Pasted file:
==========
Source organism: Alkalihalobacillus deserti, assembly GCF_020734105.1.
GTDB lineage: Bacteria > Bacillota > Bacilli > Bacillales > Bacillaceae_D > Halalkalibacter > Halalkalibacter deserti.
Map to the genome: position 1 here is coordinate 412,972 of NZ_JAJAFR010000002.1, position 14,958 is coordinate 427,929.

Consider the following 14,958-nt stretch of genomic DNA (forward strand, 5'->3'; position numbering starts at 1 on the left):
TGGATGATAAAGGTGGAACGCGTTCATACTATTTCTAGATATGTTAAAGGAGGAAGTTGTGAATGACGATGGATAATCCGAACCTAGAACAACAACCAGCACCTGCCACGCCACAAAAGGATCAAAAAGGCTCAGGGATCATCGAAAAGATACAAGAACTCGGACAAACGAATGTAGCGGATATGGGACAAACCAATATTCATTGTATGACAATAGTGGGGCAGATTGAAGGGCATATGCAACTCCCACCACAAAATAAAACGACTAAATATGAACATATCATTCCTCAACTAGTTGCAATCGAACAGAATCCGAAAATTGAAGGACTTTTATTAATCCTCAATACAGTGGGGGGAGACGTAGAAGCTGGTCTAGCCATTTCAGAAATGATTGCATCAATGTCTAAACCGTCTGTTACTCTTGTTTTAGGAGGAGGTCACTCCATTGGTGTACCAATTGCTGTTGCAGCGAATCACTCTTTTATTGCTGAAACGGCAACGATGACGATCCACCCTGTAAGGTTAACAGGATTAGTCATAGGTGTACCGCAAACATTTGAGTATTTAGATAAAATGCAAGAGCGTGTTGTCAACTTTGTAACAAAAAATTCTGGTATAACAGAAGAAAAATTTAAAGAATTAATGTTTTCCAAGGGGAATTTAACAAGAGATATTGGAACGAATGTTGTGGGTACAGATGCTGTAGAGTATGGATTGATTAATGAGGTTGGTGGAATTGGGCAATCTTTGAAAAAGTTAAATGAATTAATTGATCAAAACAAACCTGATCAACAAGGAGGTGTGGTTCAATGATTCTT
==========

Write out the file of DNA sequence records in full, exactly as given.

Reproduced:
Source organism: Alkalihalobacillus deserti, assembly GCF_020734105.1.
GTDB lineage: Bacteria > Bacillota > Bacilli > Bacillales > Bacillaceae_D > Halalkalibacter > Halalkalibacter deserti.
Map to the genome: position 1 here is coordinate 412,972 of NZ_JAJAFR010000002.1, position 14,958 is coordinate 427,929.

Consider the following 14,958-nt stretch of genomic DNA (forward strand, 5'->3'; position numbering starts at 1 on the left):
TGGATGATAAAGGTGGAACGCGTTCATACTATTTCTAGATATGTTAAAGGAGGAAGTTGTGAATGACGATGGATAATCCGAACCTAGAACAACAACCAGCACCTGCCACGCCACAAAAGGATCAAAAAGGCTCAGGGATCATCGAAAAGATACAAGAACTCGGACAAACGAATGTAGCGGATATGGGACAAACCAATATTCATTGTATGACAATAGTGGGGCAGATTGAAGGGCATATGCAACTCCCACCACAAAATAAAACGACTAAATATGAACATATCATTCCTCAACTAGTTGCAATCGAACAGAATCCGAAAATTGAAGGACTTTTATTAATCCTCAATACAGTGGGGGGAGACGTAGAAGCTGGTCTAGCCATTTCAGAAATGATTGCATCAATGTCTAAACCGTCTGTTACTCTTGTTTTAGGAGGAGGTCACTCCATTGGTGTACCAATTGCTGTTGCAGCGAATCACTCTTTTATTGCTGAAACGGCAACGATGACGATCCACCCTGTAAGGTTAACAGGATTAGTCATAGGTGTACCGCAAACATTTGAGTATTTAGATAAAATGCAAGAGCGTGTTGTCAACTTTGTAACAAAAAATTCTGGTATAACAGAAGAAAAATTTAAAGAATTAATGTTTTCCAAGGGGAATTTAACAAGAGATATTGGAACGAATGTTGTGGGTACAGATGCTGTAGAGTATGGATTGATTAATGAGGTTGGTGGAATTGGGCAATCTTTGAAAAAGTTAAATGAATTAATTGATCAAAACAAACCTGATCAACAAGGAGGTGTGGTTCAATGATTCTT